The intellectual and theoretical set of beliefs that say that cutting taxes for the rich is wrong – not morally wrong, but wrong for a successful economy – barely exists. A set of ideas on how public spending can improve the economy and how to do it, barely exists. Where it does, it is laden with moral rhetoric and treated with contempt.
The most obvious way to keep the economy afloat is for the government to spend money, investing in it. This idea was proposed by British economist John Keynes during the Great Depression. He argued that putting public money into the economy, creating jobs and maintaining workers’ income are the best way to stimulate demand and encourage economic activity of the private sector in a time of recession.
This requires deficit spending. Deficits are a side effect to be tolerated, not the goal.
Since then, some have flipped the idea, saying that it is the deficits themselves that make the magic of stimulating economies and, therefore, it is just as good, probably better, to create them by cutting revenue.
They came to believe this because it does not matter if the deficits are created by subtracting from the revenue side or adding to the spending side in an equation. However, in the real world, where the money goes does matter. With tax cuts, it always goes to the top. It has been tried multiple times, and it always creates bubbles.
Republican political theology is that deficits caused by spending on the public good are The Road to Serfdom, the highway to hell, and must be fought to the death. Deficits produced by reducing revenue, however, do not matter. They can be applauded, lauded, and loved. Under Trump, previously unimaginable deficits have already been created, topping one trillion dollars in 2019.
Many policymakers believe that the way to goose the economy amid crisis is to pump out lots of money.
The Federal Reserve has already announced that it will make an extra $1.5 trillion in loans available to anyone big enough to talk to them. It has also cut the interest rate to a range of 0.25 percent to 0.0 percent. Free money. For the biggest institutions.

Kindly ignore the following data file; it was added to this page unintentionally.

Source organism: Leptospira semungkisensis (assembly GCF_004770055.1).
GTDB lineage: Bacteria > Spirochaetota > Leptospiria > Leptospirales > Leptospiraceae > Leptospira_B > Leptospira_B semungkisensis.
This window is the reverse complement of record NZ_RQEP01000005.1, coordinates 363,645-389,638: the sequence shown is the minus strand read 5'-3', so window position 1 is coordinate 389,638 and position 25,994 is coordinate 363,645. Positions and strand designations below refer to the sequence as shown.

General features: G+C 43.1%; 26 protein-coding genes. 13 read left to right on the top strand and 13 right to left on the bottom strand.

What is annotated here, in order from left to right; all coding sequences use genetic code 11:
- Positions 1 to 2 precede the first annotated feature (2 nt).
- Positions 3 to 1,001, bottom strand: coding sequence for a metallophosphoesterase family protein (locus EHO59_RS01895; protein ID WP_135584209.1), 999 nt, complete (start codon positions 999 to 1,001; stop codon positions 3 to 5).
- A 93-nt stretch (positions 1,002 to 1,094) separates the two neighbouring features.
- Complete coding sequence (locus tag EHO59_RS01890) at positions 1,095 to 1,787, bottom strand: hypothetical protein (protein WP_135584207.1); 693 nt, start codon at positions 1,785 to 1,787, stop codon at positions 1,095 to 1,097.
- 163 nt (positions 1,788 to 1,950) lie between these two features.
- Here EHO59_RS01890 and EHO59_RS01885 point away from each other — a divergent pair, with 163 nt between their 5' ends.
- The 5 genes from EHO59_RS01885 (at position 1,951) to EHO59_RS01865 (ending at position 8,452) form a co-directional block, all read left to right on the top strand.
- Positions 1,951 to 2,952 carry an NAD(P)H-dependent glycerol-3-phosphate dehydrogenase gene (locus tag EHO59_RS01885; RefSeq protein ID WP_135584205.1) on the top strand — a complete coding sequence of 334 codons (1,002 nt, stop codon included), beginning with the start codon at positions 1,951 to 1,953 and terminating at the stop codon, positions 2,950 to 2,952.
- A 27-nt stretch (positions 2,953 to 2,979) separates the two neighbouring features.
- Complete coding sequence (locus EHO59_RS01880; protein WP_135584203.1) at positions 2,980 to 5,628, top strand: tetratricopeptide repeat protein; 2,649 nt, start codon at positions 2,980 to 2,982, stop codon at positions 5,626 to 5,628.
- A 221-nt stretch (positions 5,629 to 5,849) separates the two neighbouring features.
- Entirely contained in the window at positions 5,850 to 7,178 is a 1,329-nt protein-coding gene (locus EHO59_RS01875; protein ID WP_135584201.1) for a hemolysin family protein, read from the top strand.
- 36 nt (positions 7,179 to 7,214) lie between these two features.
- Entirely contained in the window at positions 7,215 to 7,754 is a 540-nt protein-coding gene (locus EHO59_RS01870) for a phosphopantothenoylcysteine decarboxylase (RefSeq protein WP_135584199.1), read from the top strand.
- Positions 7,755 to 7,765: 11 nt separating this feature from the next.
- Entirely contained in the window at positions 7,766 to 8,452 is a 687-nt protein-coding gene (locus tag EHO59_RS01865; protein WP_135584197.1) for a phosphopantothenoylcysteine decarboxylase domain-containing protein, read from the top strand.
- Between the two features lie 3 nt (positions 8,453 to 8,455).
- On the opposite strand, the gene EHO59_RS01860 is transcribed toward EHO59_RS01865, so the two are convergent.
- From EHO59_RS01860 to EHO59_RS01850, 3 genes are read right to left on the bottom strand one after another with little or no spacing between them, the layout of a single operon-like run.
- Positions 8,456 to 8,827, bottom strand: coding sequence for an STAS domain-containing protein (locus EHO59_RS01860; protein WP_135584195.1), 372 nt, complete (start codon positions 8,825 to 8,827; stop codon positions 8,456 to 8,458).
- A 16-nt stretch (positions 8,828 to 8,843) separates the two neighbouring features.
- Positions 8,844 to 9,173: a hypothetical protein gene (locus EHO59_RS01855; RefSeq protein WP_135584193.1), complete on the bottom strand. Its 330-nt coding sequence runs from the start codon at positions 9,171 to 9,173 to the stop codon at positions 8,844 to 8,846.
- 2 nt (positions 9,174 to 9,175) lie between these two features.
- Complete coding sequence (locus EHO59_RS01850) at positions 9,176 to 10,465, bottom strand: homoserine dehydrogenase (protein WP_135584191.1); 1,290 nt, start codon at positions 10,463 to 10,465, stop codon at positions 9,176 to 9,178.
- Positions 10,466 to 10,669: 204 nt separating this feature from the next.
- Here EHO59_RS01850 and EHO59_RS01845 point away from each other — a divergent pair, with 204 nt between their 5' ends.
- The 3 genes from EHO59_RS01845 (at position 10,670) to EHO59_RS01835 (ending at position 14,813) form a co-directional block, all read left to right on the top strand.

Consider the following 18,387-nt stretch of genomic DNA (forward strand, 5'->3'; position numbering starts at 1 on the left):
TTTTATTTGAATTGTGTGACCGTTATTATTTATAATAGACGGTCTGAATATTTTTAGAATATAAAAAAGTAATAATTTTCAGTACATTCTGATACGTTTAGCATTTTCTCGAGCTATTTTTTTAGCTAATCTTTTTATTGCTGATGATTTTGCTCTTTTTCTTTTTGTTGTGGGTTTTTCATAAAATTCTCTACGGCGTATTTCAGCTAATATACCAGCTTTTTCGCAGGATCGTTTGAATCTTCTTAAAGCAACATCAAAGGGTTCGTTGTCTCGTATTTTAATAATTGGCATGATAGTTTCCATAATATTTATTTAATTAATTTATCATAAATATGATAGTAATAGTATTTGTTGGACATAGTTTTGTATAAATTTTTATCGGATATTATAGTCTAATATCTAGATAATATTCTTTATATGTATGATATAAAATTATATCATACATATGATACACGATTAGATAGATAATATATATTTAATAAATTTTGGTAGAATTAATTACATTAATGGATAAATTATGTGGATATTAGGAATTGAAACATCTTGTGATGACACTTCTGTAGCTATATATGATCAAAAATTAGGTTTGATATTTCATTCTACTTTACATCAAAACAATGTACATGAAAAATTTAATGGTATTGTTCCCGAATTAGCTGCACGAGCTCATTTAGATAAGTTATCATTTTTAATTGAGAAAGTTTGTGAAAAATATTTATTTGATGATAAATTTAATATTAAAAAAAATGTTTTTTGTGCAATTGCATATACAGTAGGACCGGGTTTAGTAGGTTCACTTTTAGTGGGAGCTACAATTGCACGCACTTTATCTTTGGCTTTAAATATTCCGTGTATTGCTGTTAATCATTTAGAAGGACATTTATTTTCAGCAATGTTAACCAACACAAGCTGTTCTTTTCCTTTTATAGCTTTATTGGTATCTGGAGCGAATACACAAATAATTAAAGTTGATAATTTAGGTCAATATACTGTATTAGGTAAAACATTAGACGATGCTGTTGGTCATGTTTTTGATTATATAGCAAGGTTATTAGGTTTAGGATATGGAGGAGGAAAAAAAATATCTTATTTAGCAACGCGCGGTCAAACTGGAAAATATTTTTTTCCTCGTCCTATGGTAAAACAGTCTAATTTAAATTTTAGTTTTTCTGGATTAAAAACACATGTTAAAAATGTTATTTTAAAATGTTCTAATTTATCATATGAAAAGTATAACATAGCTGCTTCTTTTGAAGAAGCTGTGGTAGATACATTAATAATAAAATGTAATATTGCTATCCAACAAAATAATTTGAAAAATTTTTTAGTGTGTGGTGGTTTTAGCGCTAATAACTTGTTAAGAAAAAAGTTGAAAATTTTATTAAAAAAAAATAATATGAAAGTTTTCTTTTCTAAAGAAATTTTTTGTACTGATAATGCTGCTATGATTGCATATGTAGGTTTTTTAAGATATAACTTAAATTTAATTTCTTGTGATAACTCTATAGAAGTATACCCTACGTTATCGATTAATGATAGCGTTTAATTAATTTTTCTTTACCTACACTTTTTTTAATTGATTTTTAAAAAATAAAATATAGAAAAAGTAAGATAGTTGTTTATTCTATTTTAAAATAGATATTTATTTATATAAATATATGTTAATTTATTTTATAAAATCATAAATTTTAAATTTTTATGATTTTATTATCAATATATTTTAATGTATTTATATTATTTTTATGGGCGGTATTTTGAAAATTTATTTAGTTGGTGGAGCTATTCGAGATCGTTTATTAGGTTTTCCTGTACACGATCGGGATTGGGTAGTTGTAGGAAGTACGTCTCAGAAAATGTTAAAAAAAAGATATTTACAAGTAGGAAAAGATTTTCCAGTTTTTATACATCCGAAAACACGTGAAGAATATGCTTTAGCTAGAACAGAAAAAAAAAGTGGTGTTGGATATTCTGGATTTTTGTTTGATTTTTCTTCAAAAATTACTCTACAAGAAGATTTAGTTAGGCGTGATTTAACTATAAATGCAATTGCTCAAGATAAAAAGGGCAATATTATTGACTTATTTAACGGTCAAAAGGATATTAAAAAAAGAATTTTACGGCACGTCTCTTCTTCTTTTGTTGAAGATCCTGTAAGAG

We have been doing that since 2008, and it all goes to the big banks and then to speculators.
But there is also recognition, at least in some circles, that it does all go to the top and there is not much more goosing left in doing it.
In the light of this, it is remarkable that House Speaker Nancy Pelosi has been able to work with Secretary of the Treasury Steven Mnuchin to produce a bill that is both useful and sane.
It directs relief and support almost entirely to the bottom – in the US that means the bottom 90 percent. It will pay for testing, food for children out of school and sick leave for a wider range of workers, although not all. All of that is very good and should be commended.
However, it is nowhere near enough to rescue the American and world economies from the costs of containing COVID-19. Some 40 percent of Americans cannot cover a $400 emergency, and 17 percent already cannot cover their monthly bills.
How many of them are going to be put out of work, or have their hours cut, or need to pay for child care when schools are closed or the relatives they depend on get sick? How many small businesses that depend on big businesses and their employees as paying customers will fail?
Yes, COVID-19, is a real disaster. Yes, attempting to contain it will be unbelievably costly.
The coronavirus is the moment. But the crash was coming even if COVID-19 had not. There needs be a bubble for a bubble to pop, and that bubble was created by economic policies.
It seems that a recession, a severe one, must necessarily follow all these stoppages and quarantines. It will, therefore, require extraordinary measures to counter it, including rapidly expanded healthcare, immediate supplemental income for lost employment, massive public employment to make up for the lost jobs and failed businesses.
If the American response to the Great Recession – trillions to the bankers, nothing to people – and the European response – austerity – are any guide, not nearly enough of the right stuff will happen.
The views expressed in this article are the author’s own and do not necessarily reflect Al Jazeera’s editorial stance.